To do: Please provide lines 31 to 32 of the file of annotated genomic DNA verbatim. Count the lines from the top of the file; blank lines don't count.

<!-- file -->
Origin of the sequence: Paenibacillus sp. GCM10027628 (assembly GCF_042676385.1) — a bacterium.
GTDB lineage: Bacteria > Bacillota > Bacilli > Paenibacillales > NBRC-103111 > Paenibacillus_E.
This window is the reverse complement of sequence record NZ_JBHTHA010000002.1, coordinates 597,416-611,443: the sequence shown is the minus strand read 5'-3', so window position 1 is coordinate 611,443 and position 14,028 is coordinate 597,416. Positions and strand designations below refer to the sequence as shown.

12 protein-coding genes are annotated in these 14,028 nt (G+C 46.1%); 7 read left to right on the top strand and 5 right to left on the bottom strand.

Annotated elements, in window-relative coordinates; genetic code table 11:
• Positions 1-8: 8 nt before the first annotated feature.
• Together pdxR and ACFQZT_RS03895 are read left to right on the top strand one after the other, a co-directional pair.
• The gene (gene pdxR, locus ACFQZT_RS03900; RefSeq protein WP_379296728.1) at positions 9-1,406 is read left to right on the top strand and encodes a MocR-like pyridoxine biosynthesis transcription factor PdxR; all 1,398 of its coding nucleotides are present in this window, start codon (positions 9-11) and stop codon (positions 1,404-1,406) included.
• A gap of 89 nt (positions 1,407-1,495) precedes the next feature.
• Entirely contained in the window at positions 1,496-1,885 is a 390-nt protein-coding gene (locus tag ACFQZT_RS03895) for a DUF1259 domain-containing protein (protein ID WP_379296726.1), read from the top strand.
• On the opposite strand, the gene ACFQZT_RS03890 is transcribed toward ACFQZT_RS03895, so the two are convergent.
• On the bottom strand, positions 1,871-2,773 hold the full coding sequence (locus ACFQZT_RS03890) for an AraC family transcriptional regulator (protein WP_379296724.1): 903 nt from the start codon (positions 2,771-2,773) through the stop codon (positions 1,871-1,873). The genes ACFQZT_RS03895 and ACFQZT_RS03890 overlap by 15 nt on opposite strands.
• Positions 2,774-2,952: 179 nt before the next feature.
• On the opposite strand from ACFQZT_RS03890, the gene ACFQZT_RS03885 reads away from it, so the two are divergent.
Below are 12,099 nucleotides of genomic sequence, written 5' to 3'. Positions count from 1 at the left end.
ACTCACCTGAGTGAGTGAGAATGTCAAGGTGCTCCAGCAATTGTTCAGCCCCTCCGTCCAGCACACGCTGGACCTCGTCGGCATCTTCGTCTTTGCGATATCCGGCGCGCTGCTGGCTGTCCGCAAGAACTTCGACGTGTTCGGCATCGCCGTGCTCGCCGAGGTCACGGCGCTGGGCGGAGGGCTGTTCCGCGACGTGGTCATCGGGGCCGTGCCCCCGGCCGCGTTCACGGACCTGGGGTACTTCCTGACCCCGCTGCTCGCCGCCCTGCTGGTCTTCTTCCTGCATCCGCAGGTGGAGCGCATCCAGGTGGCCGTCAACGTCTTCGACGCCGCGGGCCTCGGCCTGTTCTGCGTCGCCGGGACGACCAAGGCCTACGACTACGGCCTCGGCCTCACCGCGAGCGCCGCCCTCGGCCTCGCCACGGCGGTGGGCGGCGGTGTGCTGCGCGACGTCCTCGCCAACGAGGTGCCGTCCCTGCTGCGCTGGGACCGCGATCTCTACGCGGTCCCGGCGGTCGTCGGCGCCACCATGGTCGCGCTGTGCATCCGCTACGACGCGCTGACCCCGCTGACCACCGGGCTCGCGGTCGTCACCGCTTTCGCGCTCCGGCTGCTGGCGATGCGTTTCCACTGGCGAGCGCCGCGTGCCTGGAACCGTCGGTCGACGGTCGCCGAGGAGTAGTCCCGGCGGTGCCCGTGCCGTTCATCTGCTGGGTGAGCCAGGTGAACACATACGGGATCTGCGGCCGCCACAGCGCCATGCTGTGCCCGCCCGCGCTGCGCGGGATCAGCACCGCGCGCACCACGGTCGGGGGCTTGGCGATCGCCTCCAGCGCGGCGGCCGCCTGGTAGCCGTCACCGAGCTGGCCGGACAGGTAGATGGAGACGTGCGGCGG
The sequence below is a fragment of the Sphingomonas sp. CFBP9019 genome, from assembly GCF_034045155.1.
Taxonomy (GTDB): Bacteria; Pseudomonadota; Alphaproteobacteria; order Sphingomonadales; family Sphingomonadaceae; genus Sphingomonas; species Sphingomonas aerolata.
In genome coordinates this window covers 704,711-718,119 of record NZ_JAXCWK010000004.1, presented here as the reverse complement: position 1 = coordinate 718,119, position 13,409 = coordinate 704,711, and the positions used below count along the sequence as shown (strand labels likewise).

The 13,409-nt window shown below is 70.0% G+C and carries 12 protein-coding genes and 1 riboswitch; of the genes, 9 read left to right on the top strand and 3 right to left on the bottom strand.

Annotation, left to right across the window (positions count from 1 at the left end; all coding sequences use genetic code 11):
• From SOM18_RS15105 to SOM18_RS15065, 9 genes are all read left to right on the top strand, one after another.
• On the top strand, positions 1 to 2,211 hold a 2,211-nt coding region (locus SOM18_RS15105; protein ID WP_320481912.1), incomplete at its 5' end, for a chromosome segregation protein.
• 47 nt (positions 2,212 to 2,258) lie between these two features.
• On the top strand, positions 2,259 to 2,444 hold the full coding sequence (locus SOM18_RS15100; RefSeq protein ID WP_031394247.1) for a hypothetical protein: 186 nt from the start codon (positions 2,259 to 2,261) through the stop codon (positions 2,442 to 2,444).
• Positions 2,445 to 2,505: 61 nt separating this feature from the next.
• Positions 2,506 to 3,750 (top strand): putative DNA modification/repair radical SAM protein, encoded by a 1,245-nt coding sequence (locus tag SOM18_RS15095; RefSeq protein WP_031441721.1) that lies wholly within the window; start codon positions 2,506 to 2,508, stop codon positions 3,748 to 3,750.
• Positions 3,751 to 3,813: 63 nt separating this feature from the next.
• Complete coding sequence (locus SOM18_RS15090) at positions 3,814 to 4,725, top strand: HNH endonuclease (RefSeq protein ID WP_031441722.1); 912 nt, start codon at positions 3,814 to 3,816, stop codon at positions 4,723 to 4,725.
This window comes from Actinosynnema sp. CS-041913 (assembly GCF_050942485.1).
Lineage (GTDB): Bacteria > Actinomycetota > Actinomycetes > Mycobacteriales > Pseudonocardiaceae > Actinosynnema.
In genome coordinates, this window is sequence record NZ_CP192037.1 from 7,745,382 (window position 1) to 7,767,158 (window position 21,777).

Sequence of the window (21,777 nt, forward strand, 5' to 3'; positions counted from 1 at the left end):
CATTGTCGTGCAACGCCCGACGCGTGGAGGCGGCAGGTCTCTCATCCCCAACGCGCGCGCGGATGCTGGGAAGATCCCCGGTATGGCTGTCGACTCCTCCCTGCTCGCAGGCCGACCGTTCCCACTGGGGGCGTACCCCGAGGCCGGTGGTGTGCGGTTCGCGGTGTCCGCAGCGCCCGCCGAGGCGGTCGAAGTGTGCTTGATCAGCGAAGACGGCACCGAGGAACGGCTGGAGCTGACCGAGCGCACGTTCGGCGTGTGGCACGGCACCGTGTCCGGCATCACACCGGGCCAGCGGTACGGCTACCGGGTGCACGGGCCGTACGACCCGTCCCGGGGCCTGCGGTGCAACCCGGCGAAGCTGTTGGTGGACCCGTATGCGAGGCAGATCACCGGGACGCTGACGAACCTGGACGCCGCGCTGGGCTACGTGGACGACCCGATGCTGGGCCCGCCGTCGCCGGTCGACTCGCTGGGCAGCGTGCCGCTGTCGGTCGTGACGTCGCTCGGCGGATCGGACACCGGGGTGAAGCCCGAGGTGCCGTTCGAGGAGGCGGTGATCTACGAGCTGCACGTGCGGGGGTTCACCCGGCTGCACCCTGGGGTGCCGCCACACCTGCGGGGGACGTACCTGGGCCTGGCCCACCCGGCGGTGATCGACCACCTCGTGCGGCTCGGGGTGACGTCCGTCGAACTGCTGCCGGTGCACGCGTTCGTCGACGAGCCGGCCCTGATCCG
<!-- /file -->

Lineage (GTDB): Bacteria > Actinomycetota > Actinomycetes > Mycobacteriales > Pseudonocardiaceae > Actinosynnema.
In genome coordinates, this window is sequence record NZ_CP192037.1 from 7,745,382 (window position 1) to 7,767,158 (window position 21,777).